Elwood and Dr. Chumley have a long talk about Harvey and much is revealed about Harvey and about Elwood’s life philosophy. Elwood’s gentle behavior may appear simple and possibly insane, but he has this to say to the good doctor, “Years ago my mother used to say to me, she’d say, ‘In this world, Elwood, you must be’ — she always called me Elwood — ‘In this world, Elwood, you must be oh so smart or oh so pleasant.’ Well, for years I was smart. I recommend pleasant. You may quote me.

In the end it doesn’t matter if the rabbit is real or not. The important thing is how people treat one another, and if it takes a magical, invisible rabbit to change people then so be it.

"Louis, I think this is the beginning of a beautiful friendship."

“Louis, I think this is the beginning of a beautiful friendship.”

I don’t want to give too much more of the plot away, but hopefully I have whet your whistle enough to watch the film for yourself. Harvey is funny, touching, and beautifully written and might be one of the most pleasant movies ever. Harvey is wonderful, charming fun for the whole family.

Originally published for “The Alternative Chronicle” Sept. 12, 2009

Still Marching: A Laurel and Hardy Kind of Thanksgiving…or any other time of the year. It doesn’t exactly matter.

Everybody remembers the Disney "Babes in Toyland" (1961), but do they remember us?!

Everybody remembers the Disney “Babes in Toyland” (1961), but do they remember us?!

Perhaps there is nothing remotely binding between the holiday in which we partake of turkey and welcome family fellowship with the obscure 1934 Laurel & Hardy musical March of the Wooden Soldiers (a.k.a. Babes in Toyland). All I know is that at my house growing up, it wasn’t Thanksgiving without this odd comedy (it used to be a holiday staple on TV in the 60′s and 70′s). The film stars the legendary comedy team of the infantile Stan Laurel and the rotund Oliver Hardy and features an interesting—and sometimes dark—peek into the world of fairy tales and nursery fables.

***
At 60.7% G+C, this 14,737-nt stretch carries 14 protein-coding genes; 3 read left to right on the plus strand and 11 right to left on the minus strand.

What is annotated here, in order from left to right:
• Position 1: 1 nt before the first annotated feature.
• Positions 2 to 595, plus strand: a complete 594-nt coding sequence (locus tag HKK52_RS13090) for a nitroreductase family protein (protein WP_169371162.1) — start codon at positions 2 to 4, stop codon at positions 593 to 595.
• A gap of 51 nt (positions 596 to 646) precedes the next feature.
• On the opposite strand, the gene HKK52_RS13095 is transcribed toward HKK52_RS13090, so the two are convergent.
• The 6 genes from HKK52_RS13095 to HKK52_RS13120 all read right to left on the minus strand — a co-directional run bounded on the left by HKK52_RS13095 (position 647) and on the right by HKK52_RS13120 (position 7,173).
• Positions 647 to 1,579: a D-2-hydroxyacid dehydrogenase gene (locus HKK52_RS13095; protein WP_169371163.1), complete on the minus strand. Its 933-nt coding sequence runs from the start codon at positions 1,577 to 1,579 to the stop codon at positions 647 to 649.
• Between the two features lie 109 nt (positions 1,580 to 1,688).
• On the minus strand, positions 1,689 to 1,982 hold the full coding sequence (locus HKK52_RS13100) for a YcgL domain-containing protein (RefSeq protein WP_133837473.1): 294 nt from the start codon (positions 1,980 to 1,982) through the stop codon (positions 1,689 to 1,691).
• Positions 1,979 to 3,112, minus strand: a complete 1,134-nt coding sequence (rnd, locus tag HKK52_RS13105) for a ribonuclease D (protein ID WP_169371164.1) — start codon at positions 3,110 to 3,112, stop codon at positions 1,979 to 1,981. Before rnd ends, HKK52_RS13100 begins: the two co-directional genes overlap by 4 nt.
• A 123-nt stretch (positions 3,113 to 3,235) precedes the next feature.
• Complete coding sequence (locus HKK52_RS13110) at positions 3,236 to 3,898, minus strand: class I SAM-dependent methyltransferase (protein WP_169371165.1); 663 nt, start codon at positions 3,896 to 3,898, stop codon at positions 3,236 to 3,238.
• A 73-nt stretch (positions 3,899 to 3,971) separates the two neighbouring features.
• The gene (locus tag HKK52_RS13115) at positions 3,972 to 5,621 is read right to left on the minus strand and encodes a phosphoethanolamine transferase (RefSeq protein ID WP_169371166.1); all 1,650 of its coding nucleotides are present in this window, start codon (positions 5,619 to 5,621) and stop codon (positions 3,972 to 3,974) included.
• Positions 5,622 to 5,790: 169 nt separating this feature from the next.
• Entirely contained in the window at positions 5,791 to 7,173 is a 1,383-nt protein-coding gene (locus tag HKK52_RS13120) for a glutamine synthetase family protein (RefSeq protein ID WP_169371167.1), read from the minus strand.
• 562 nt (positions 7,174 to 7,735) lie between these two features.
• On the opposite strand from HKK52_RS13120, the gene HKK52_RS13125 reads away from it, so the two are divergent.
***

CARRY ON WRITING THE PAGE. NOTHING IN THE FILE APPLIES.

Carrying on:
Santa Claus. Because Thanksgiving is just a primer for Christmas.

Santa Claus. Because Thanksgiving is just a primer for Christmas.

My deep admiration of Laurel and Hardy clearly influenced my enjoyment of this twisted yarn, but even for the uninitiated this film has undeniable charm and an incorrigible sense of whimsy…but it wouldn’t hurt to enjoy some of their other work and funny shorts first. The duo’s shtick was a basic one: two grown men with extremely childlike sensibilities saunter in and out of trouble while the softer more naive Laurel inadvertently causes more duress for the more domineering Hardy. They would put these characters into many situations and milk the comedy out of any circumstance and, naturally, the darker the dilemma the funnier the situation. Like Abbott and Costello, Laurel and Hardy were always funniest to me when they were up against monsters, killers, ghosts, psychos, gangsters, etc. and in March of the Wooden Soldiers (directed by Gus Meins and Charley Rogers) they bounce from delightful childhood storybook characters to an army of Bogeymen led by the conniving Crooked Man, Silas Barnaby (Henry Brandon).

Silas Barnaby, he Crooked Man of Toyland.

Silas Barnaby, he Crooked Man of Toyland.

Based on Victor Herbert’s 1903 operetta, the story goes like this: Silas Barnaby is the wealthiest and meanest man in town (you don’t get rich by being nice to people), and he is in love with Little Bo-Peep (Charlotte Henry), but she loves the gallant Tom-Tom Piper (Felix Knight). Barnaby will not be beat so he frames Tom-Tom for pig-napping one of the Three Little Pigs and then furthers the deed by making it look as though Tom-Tom also ground him into sausage. Ollie Dee and Stannie Dum (Laurel and Hardy), two boarders with the Old Woman Who Lived in a Shoe (Florence Roberts) and friend of Bo-Peep, suspect foul play and so embark on a mission to find the truth…but get themselves arrested for burglary when they try to steal Mother Peep’s mortgage back from Barnaby.